So, the final part! The last lot of fossil types! And today we will be looking at the last type of fossilisation – permineralization.
Permineralization is when a creature gets fossilised, but the original parts are still there. So they are preserved in minerals, either by the minerals impregnating or encasing them, the animal parts are still there!
Let’s look at an exciting example – dinosaur bones! Specifically, we will be looking at a dinosaur bone from Queensland in Australia. It is a tail bone from a large sauropod dinosaur, the ones with the long necks.
So what’s happened here? Well, the dinosaur had been swept up and buried really quickly. As it gets buried in sediments, the minerals from those sediments seep into the bone. In this case the minerals are mostly iron and calcium carbonate-based minerals (such as quartz). Bones are very porous, full of holes and spaces. So the minerals fill these holes, making the bone heavy and turning into a preserved fossil – but the actual bone that was in the dinosaur is still there!
This makes it really exciting when you dig up permineralized bones. It means you are digging up the actual bones that were in the animal. Wow!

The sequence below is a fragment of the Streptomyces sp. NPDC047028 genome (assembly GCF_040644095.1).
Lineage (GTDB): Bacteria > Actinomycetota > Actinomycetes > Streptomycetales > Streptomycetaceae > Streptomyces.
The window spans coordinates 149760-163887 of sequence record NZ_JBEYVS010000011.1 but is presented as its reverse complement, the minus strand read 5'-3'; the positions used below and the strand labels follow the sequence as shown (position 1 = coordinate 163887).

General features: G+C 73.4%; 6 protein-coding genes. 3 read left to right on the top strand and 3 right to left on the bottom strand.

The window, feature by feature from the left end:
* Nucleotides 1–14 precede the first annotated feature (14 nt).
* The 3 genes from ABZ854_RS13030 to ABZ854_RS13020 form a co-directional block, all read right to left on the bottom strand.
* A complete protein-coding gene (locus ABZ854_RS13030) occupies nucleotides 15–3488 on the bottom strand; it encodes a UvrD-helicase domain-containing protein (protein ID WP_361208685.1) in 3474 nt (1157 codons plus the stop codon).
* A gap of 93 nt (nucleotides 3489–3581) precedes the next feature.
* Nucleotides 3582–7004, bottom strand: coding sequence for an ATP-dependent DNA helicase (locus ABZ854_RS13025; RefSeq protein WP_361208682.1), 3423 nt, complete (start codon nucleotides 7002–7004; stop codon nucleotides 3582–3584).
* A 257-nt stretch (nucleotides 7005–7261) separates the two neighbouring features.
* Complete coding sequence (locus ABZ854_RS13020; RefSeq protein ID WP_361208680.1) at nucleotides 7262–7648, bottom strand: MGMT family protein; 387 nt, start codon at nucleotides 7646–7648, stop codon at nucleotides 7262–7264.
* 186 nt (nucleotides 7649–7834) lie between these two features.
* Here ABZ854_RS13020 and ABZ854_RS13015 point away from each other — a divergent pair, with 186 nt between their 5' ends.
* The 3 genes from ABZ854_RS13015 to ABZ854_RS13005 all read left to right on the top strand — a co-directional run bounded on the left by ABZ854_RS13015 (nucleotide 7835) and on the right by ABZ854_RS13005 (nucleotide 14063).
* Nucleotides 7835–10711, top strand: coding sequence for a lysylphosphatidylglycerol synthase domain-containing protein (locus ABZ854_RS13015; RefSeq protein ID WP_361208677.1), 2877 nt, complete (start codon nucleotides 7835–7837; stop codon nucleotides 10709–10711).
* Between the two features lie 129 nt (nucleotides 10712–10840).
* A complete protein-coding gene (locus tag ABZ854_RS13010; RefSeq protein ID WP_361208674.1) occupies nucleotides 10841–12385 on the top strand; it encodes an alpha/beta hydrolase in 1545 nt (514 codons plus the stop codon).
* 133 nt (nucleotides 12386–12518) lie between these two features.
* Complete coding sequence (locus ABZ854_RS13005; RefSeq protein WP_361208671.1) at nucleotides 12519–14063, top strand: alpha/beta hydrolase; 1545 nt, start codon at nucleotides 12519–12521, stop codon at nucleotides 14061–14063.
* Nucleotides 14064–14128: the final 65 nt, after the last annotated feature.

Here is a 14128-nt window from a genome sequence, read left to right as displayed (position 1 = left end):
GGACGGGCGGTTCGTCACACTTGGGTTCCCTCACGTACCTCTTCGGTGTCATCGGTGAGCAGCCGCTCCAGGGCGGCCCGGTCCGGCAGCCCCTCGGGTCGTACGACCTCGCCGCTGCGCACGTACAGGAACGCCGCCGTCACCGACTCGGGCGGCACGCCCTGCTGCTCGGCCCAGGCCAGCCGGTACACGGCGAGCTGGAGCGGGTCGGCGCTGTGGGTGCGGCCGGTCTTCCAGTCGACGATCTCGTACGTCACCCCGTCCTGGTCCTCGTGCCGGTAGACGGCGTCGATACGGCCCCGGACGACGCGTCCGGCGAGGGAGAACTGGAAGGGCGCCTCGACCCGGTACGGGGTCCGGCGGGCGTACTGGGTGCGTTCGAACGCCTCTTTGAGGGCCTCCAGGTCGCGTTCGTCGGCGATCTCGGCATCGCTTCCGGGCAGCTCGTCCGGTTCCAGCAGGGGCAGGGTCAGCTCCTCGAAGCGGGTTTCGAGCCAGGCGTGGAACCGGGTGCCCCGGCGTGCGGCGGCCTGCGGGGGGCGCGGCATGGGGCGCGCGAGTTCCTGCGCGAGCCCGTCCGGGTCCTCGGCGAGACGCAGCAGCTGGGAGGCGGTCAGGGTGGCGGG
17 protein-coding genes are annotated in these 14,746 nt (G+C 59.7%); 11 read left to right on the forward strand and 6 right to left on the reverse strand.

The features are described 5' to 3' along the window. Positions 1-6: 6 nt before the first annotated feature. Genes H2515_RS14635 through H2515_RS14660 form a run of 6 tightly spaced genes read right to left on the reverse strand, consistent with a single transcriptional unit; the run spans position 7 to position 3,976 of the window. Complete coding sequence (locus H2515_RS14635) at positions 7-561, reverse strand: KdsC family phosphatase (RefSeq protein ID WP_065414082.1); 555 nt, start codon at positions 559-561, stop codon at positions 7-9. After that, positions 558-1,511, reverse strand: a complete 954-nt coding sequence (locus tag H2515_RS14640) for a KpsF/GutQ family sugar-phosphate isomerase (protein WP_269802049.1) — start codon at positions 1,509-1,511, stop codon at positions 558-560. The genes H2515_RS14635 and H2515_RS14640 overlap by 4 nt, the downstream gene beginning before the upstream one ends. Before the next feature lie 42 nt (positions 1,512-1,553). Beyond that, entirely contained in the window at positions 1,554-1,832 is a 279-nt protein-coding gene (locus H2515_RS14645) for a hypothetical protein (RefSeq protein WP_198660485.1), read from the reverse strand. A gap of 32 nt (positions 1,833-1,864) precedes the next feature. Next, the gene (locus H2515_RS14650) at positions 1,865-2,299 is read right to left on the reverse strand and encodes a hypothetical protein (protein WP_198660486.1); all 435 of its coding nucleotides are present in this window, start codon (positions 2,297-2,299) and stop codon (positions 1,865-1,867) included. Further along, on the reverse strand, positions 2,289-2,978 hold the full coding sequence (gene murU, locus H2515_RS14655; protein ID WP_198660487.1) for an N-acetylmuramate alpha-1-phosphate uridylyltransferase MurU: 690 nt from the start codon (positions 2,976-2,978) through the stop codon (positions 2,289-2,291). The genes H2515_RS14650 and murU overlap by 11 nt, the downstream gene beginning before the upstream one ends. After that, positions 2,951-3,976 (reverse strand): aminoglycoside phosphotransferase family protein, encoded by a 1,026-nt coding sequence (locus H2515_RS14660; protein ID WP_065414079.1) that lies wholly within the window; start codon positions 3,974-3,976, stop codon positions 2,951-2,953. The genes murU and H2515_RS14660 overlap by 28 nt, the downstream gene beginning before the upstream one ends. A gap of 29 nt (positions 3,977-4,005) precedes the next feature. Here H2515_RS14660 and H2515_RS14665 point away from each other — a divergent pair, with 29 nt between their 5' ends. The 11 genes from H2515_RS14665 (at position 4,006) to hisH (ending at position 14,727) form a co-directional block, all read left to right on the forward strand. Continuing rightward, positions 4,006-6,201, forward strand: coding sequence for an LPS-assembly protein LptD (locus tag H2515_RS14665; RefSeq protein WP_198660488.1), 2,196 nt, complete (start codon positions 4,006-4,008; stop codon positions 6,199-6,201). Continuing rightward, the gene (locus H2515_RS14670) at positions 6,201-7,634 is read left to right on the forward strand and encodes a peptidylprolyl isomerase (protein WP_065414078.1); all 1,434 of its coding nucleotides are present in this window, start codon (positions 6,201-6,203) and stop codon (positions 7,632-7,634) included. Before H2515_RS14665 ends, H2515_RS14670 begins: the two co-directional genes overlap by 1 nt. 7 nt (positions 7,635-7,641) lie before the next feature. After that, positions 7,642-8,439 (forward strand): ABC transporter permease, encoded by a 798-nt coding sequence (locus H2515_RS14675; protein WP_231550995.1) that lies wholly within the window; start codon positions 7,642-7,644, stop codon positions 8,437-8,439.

So, can you replicate this? Yes you can! In fact, here’s a simple way for you to do it.
You will need:
- A dish-washing sponge (or a car washing sponge if you want to go big – will just take longer!).
- A bowl.
- Boiling water – make sure you get an adult to help!
- Salt. Epsom Salts works best – you can purchase them from garden centres or online, however table salt will work, and Himalayan rock salt works the best out of the table salts.
The process is simple. Use scissors (again, maybe get an adult to help!) to cut out a basic bone shape with the sponge. This is your ‘dinosaur bone’. Pour boiling water in the bowl and stir in as much salt as you can until no more will dissolve in it. This is called a saturated solution and is your ‘sediment’ that will fossilise your ‘bone’. Wait until the water is cooler, then put your sponge-bone into the solution. Make sure it soaks up as much as it can. Then simply place the bowl in a warm, dry place, and wait for a few days until the water evaporates. You will be left with a sponge that is much heavier, and encased and filled with minerals – basically permineralized!
So that’s it! Types of fossils over! But before we completely finish, there may be a sneaky bonus next week……..
Enjoy a short video about permineralization below. And make sure to comment on what you think of the videos, and my articles as well. I always appreciate feedback and will take on any new ideas and suggestions! Comment here.https://m.facebook.com/profile.php?id=5 03310036670644&ref=content_filter